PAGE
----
As the editorial cartoon shows, British Columbia just nailed a $40 billion liquified natural gas (LNG) project. And Alberta is left looking on.
The LNG Canada announcement is going to be a tremendous boon to B.C., creating a new industry. It will spur billions of dollars of natural gas development in northeast B.C., some of which will end up using the electricity from the Site C hydro dam currently under construction. Thousands of jobs will be created in construction, and thousands more in the industry to supply the completed LNG terminal. There’s going to be a pipeline, built by TransCanada, called the Coastal GasLink, going to Kitimat. There, British Columbia natural gas will be liquified and loaded on LNG carriers, i.e., ships, for Asia.
Good for them.
Too bad we never got around to building that other pipeline that was supposed to go to Kitimat. What was it? Oh yeah, the Northern Gateway. It was supposed to run to the coast, to Kitimat, where its contents would be loaded onto tankers, i.e. ships, for Asia.
But wait! Didn’t our august prime minister tell us on Nov. 29, 2016, “The Great Bear Rainforest is no place for a pipeline and the Douglas Channel is no place for oil tanker traffic.”
Indeed, so much so, the Natural Resources Canada website now says of Northern Gateway, “The Government of Canada has directed the National Energy Board (NEB) to dismiss the Northern Gateway Pipelines project application. The Government has determined that the project is not in the public interest because it would result in crude oil tankers transiting through the sensitive ecosystem of the Douglas Channel, which is part of the Great Bear Rainforest.”
So how does the Coastal GasLink get to Kitimat, and then its LNG carriers out to sea, except through this Great Bear Rainforest, the place whose name magically appeared out of the coastal fog a few years ago? Ironically, the B.C. government’s website for the Great Bear Rainforest shows that Kitimat is not in the defined area, but rather the coast beyond Kitimat is.
So maybe that’s why they can build a natural gas pipeline to Kitimat, but not a bitumen pipeline.
Maybe it’s because the Coastal GasLink is all within the borders of British Columbia, and therefore it doesn’t need National Energy Board (i.e. federal) approval, whereas Northern Gateway did. But Northern Gateway did get NEB approval back in 2013, with 209 conditions. Then some court malarkey took place. Around this time, Prime Minister Justin Trudeau banned tanker traffic in Northern British Columbia waters. That’s oil tankers, not LNG tankers. We can’t ban those, you know.
Perhaps the process for building Coastal GasLink will be different. Instead of doing bores across roads and rivers, they’ll have a Star Trek Transporter on each side of the barrier. Why they wouldn’t use this to cover the entire distance to Kitimat, we’re not sure, but there must be a good reason.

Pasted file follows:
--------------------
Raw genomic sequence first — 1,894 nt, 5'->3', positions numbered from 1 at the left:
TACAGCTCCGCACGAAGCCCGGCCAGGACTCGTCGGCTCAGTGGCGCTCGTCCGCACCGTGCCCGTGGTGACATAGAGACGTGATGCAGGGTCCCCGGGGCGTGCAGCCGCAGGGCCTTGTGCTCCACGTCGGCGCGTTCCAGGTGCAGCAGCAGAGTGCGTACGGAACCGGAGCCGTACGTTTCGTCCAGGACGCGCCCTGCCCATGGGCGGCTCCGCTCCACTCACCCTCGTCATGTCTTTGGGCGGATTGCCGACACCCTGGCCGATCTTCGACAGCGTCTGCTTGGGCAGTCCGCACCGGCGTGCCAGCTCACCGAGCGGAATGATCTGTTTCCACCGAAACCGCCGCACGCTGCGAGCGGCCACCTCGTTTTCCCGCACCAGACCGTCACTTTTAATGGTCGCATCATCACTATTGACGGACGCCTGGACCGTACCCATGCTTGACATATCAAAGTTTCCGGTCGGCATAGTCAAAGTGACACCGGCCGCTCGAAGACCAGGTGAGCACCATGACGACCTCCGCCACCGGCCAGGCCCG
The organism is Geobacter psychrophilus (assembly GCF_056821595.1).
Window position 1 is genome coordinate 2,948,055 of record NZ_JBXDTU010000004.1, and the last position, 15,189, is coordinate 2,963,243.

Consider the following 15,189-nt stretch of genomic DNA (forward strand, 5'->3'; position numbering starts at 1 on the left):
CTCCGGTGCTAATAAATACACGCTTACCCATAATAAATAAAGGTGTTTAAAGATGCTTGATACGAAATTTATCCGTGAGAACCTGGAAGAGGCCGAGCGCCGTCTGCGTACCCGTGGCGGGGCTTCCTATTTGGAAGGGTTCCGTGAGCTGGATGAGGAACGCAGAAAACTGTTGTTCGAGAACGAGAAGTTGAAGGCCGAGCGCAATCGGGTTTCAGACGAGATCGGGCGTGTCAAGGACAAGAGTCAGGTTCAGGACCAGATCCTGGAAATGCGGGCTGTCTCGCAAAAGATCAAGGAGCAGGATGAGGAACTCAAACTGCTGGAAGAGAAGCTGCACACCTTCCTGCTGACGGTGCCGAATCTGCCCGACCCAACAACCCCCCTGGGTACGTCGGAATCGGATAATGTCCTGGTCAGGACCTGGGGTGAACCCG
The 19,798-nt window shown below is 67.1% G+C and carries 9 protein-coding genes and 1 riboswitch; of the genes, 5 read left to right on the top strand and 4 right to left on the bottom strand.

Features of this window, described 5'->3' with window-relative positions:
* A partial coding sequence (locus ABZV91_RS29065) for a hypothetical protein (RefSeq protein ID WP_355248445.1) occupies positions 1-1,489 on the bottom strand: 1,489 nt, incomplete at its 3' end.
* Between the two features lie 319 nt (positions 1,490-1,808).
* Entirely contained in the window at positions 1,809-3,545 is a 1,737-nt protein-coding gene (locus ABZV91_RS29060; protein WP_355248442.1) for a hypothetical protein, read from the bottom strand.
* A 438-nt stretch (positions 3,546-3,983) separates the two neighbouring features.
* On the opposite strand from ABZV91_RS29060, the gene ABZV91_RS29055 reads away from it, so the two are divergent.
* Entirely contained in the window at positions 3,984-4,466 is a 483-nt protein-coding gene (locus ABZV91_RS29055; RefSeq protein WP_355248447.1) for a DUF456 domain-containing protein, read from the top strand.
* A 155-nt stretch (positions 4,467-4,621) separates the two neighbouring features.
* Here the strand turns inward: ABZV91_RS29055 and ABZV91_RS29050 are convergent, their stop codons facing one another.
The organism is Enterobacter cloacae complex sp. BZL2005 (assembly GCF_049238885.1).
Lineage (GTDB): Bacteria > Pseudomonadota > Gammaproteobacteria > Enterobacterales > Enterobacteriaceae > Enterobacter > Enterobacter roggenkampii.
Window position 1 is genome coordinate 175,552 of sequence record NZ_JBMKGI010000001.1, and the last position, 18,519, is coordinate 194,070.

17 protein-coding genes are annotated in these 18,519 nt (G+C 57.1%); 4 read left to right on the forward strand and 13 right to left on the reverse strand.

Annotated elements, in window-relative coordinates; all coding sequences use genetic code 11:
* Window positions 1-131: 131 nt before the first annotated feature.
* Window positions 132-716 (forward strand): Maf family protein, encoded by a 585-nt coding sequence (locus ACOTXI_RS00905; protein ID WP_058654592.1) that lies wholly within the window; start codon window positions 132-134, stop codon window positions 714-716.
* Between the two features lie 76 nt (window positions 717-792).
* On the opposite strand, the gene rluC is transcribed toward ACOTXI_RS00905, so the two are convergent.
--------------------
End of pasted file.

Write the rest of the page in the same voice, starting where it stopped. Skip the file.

Otherwise, they’re probably going to use the same excavators, sidebooms, dozers, graders and welding rigs for Coastal GasLink as they would have for Northern Gateway. Not just the same type, but the exact same equipment, right down to the serial numbers, run by the very same operators, doing the same thing they always do – build pipelines.
And they’ll do it with the same exacting high standards, too.
The pipe will probably, hopefully, come from the same steel mill in Regina.
The route isn’t the same. Coastal GasLink takes a somewhat more southernly route. Maybe that’s the ticket. We all know that it’s best for pipeline and powerlines to, wherever possible, take common corridors. So maybe Northern Gateway had the wrong route. Well, that should be easy to solve. Now that we know where a pipeline, a gas pipeline, can be built, it shouldn’t be too hard to build a bitumen and a condensate pipeline 20 metres over. Coastal GasLink can blaze the trail, quite literally.
But it will never happen under Trudeau.
All these lamentations over Northern gateway, and the tens of millions of dollars Western Canada is losing, daily, on price differentials as a result, can lead one to become miserable. But there is a bit of hope in some late-breaking news.
As much as we hate the idea of selling our oil to only one customer, that customer may soon need more of our heavy oil, right away. Sister publication Daily Oil Bulletin reported on Oct. 22 that Mexico’s newly elected president, Andres Manuel Lopez Obrador (AMLO), announced he plans to end exports of all Mexican crude oil after he assumes power this December.
That will put a halt to exports of 681,000 bpd of heavy crude to U.S. refineries, principally along the Gulf Coast. In the meantime, TransCanada is gearing up to finally start construction of the Keystone XL pipeline after an over-decade-long odyssey. (It took Homer less time to get home to Ithaca after the Trojan War than it has taken to get this pipeline construction started.)
And where does that pipeline lead to? The Gulf Coast refineries that will soon be deprived of Mexican Mayan crude, and with enough capacity to replace all of it, and then some.
If AMLO does indeed carry out with this plan, the heavy oil discount should diminish in short order. And Keystone XL might finally be the right pipeline at the right place at the right time.
Maybe then we can stop squawking about differentials.